PC(USA) leaders mourn victims of Orlando nightclub tragedy, recommit to advocating for a just society

June 14, 2016

Louisville

We join our heavy hearts with the great multitude of those who mourn the killing and maiming of so many of our brothers and sisters at the Pulse club in Orlando, Florida.

As people of the Reformed tradition, we are not naïve about the reality of evil in the world in which we live, or the capacity within us all to choose evil over good. Nor can we doubt the profound capacity to accomplish such evil deeds in a society overrun with weapons designed to kill. Even so, it is shocking when that evil is manifest in such a horrendous way.  

We applaud the courage of those touched by these killings, who even in their grief, have joined together to declare their intention to stand firm against all the forces in the nation and the world who wish them harm. We pledge our support to them and promise to work with them, as we seek to quell all the forces in our society that divide us.

It would be naïve to ignore the implications of this brutal attack for the LGBTQ community as a whole. Likewise, we would be remiss if we did not also acknowledge the fact that the attack in Orlando primarily impacted people of color, particularly the Latinx community. This provides a painful reminder that experiences of oppression are shaped by multiple social identities and lived experiences.

Facing this evil, we reaffirm the commitment of our own General Assembly to oppose all efforts to demean or exclude those in our society and our churches whose sexual orientation has made them targets of abuse and hatred.

In that regard, we stand with our friends in the Muslim community, knowing that there are those who continue to stereotype all persons of Muslim faith or identity, and who will characterize the attack as further evidence of the danger posed by such persons within our midst. We also stand also with immigrants and oppose any effort to turn this tragedy into a cynical opportunity to demonize people who seek freedom of movement.

As we share our grief for those lost and those scarred by this violence, let us renew our own mandate from our Lord Jesus Christ, the Prince of Peace, to choose love over hate in all our relationships and to “seek the peace of the city” in the living out of our faith.

Gradye Parsons
Stated Clerk of the General Assembly

Heath Rada
Moderator of the 221st General Assembly (2014)

Tony De La Rosa
Interim Executive Director, Presbyterian Mission Agency

 

  1. Thank you so much for speaking out! We need to send a LOUD message of love and support to those who are hurting at this time.

    by Mary Leong

    June 16, 2016

  2. Thank you for this good statement. I am thankful to serve with a church that can speak honestly and compassionately, can admit our faults and sins, and can offer a sincere and thoughtful apology to those we have harmed.

    by Rev. Lorelei Kay

    June 16, 2016

  3. Thank you for this expression of the PCUSA! I will pray for you from Colorado, as you discuss and wonder into, what actions can come from such violence. As the pastor who has held the tears of so many with two major mass shootings in our neighborhoods, my invitation is to do something. This pastor is tired of prayer vigils. Of course I believe deeply in the power of prayer. I also believe one of the powers of prayer is it changes us. It never was intended to lull us to sleep, to forget about what just happened and move forward. What that does is ensure nothing will change, there will be more shootings, more prayer vigils. Our inability to move beyond the stalemates, the entrenched ideologies disables us from creating a new solution or trying something. I do believe love is the greatest force in our world. May we find a way forward in loving each other that creates a change.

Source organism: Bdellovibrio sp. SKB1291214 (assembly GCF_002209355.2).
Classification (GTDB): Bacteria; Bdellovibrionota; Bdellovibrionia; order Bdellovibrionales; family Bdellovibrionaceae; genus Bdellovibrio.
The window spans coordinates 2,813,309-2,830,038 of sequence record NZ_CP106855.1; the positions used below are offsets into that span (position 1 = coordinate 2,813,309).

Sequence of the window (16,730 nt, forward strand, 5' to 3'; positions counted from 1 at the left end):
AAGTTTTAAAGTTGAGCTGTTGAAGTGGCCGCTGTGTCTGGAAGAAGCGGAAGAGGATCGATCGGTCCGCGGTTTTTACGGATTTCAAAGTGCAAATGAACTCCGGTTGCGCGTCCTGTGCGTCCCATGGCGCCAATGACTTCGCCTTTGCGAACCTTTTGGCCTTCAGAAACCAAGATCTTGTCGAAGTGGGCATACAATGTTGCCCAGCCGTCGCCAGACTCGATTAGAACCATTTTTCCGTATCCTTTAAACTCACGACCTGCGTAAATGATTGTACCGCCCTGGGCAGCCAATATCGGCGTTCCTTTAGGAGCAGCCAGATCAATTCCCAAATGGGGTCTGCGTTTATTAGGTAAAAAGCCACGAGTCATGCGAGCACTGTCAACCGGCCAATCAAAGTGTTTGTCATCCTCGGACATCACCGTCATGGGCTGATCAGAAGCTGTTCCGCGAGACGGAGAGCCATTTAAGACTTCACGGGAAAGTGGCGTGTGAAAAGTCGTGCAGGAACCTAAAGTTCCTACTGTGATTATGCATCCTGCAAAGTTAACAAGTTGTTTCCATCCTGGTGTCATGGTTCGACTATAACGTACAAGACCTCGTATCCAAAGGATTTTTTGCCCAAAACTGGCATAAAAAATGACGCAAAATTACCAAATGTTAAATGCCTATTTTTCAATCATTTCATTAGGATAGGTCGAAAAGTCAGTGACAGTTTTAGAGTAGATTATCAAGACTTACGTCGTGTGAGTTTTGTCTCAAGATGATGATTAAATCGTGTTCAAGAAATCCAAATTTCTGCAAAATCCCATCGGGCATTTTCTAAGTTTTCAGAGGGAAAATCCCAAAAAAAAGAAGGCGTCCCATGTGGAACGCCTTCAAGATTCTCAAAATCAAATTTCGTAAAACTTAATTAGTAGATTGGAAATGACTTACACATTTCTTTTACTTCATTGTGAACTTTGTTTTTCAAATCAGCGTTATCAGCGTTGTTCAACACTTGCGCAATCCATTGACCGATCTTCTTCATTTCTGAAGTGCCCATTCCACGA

by Rev Dee Cooper

    June 16, 2016

  4. As we enter a time together at the 222nd General Assembly in Portland, this statement, the ones that follow and the work of the General Assembly can be an important part of a rising voice to diminish this violence in powerful ways. The most powerful of voices we have to share is the Love of God for all and our steadfast commitment to making sure everyone hears that clearly. We are praying for an Assembly that is led to understand the immense consequences of the decisions we make in these moments following the tragedy. The course of what will follow solidly rests with this church and its cohesive and vigorous leadership message. May it be so... Thank you, Ray

    by Rev. Ray Bagnuolo

    June 16, 2016

  5. Thank you so much for this statement. It means the world to those of us who have been silenced within our own churches. My only hesitation is the use of the language "brothers and sisters." This erases the many genderqueer, intersex, and nonbinary folks touched by this tragedy. Could we perhaps move toward a more inclusive "siblings"?

    by Kimberlee C Runnion

    June 16, 2016

  6. Beautifully crafted. It makes me proud to be a member of PCUSA.

    by Karen Brown

    June 15, 2016

  7. So glad to see support for the victims of this atrocious happening. Hope we have same regard for our live LGBT friends

    by Sandy Ronan

    June 15, 2016

  8. Thank you. As a gay man, who had to semi-hide my ordination as a Presbyterian Elder in the mid-eighties, I am thankful for where my church is at this time in history.

    by James Nicholson

    June 14, 2016

Leave a comment